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Path-based, Randomized, Oblivious, Minimal routing (PROM) is a family of oblivious, minimal, path-diverse routing algorithms especially suitable for Network-on-Chip applications with <i>n x n</i> mesh geometry. Rather than choosing among all possible paths at the source node, PROM algorithms achieve the same effect progressively through efficient, local(More)
—As we enter an era of exascale multicores, the question of efficiently supporting a shared memory model has become of paramount importance. On the one hand, programmers demand the convenience of coherent shared memory; on the other, growing core counts place higher demands on the memory subsystem and increasing on-chip distances mean that interconnect(More)
—Oblivious routing can be implemented on simple router hardware, but network performance suffers when routes become congested. Adaptive routing attempts to avoid hot spots by rerouting flows, but requires more complex hardware to determine and configure new routing paths. We propose on-chip bandwidth-adaptive networks to mitigate the performance problems of(More)
—We present HORNET, a parallel, highly configurable, cycle-level multicore simulator based on an ingress-queued worm-hole router NoC architecture. The parallel simulation engine offers cycle-accurate as well as periodic synchronization; while preserving functional accuracy, this permits tradeoffs between perfect timing accuracy and high speed with very good(More)
—We present DARSIM, a parallel, highly configurable, cycle-level network-on-chip simulator based on an ingress-queued wormhole router architecture. The parallel simulation engine offers cycle-accurate as well as periodic synchronization, permitting tradeoffs between perfect accuracy and high speed with very good accuracy. When run on four separate physical(More)
Most virtual channel routers have multiple virtual channels to mitigate the effects of head-of-line blocking. When there are more flows than virtual channels at a link, packets or flows must compete for channels, either in a dynamic way at each link or by static assignment computed before transmission starts. In this paper, we present methods that(More)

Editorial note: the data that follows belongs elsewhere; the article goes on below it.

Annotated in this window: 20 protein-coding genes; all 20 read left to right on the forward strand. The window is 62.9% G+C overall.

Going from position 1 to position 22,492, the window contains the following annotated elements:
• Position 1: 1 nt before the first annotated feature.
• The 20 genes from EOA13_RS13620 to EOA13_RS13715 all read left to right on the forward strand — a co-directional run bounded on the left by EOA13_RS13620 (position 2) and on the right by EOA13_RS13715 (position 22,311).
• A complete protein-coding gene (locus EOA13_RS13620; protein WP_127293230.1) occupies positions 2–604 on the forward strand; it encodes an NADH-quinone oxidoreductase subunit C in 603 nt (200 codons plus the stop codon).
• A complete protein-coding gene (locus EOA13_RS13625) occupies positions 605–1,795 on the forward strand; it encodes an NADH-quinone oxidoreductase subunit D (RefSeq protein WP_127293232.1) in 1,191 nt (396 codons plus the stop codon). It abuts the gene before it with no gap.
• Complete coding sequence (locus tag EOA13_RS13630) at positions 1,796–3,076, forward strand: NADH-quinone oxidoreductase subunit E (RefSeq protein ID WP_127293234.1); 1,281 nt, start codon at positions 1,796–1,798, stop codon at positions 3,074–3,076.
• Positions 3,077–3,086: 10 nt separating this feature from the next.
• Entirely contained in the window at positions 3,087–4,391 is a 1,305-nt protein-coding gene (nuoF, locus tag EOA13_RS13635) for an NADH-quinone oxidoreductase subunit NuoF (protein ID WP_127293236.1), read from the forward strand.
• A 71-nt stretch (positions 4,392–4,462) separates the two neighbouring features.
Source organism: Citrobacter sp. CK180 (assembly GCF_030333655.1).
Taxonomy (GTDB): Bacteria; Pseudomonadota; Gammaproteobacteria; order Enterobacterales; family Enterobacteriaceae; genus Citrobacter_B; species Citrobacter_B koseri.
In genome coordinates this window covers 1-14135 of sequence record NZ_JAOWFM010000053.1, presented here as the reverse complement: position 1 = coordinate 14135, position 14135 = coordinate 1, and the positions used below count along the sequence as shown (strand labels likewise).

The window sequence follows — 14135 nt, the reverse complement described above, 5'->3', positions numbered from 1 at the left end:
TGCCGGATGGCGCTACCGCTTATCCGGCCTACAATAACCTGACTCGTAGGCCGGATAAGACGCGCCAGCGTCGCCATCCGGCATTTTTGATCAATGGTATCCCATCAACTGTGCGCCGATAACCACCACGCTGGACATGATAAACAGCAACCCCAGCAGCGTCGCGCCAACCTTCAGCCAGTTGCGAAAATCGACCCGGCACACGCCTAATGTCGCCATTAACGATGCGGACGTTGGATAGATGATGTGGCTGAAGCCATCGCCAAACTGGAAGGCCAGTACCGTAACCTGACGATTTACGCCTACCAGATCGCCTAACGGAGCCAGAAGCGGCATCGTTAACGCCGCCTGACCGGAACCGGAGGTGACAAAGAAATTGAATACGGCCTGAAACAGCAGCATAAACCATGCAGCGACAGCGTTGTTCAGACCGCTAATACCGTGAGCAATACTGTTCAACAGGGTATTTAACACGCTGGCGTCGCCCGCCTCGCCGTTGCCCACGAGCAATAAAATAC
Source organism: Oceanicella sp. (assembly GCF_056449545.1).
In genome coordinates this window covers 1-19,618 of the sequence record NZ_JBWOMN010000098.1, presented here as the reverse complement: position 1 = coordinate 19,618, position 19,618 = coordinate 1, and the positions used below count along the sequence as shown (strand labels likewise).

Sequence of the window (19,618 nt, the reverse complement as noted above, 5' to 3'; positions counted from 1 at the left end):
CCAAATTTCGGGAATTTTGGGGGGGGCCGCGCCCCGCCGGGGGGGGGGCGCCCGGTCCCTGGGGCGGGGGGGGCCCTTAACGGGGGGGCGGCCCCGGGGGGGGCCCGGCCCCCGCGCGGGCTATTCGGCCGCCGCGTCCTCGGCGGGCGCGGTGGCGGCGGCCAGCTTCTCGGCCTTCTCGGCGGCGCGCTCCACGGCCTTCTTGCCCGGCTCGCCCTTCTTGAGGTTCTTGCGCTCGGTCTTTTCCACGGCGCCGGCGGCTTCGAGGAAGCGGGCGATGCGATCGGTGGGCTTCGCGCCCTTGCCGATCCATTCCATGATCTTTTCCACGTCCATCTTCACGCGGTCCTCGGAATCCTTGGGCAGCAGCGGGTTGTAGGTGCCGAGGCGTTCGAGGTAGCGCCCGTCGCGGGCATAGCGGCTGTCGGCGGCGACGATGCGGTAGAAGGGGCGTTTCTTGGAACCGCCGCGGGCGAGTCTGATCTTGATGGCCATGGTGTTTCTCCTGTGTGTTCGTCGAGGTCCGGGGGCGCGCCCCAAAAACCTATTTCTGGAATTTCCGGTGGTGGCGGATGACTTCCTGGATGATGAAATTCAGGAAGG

I. Introduction In recent years, architectures with several distinct CPU cores on a single die have become the standard: general-purpose processors now include as many as eight cores [1] and multicore designs with 64 or more cores are commercially available [2]. Experts predict that by the end of the decade we could have as many as 1000 cores on a single(More)
Several recent studies have proposed fine-grained, hardware-level thread migration in multicores as a solution to power, reliability, and memory coherence problems. The need for fast thread migration has been well documented, however, a fast, deadlock-free migration protocol is sorely lacking: existing solutions either deadlock or are too slow and(More)
In-order packet delivery, a critical abstraction for many higher-level protocols, can severely limit the performance potential in low-latency networks (common, for example, in network-on-chip designs with many cores). While basic variants of dimension-order routing guarantee in-order delivery, improving performance by adding multiple dynamically allocated(More)
In this paper, we describe system-level optimizations for the Execution Migration Machine (EM 2), a novel shared-memory architecture to address the memory wall and scalability issues for large-scale multicores. In EM 2 , data is never replicated and threads always migrate to the core where data is statically stored. This enables EM 2 not only to provide(More)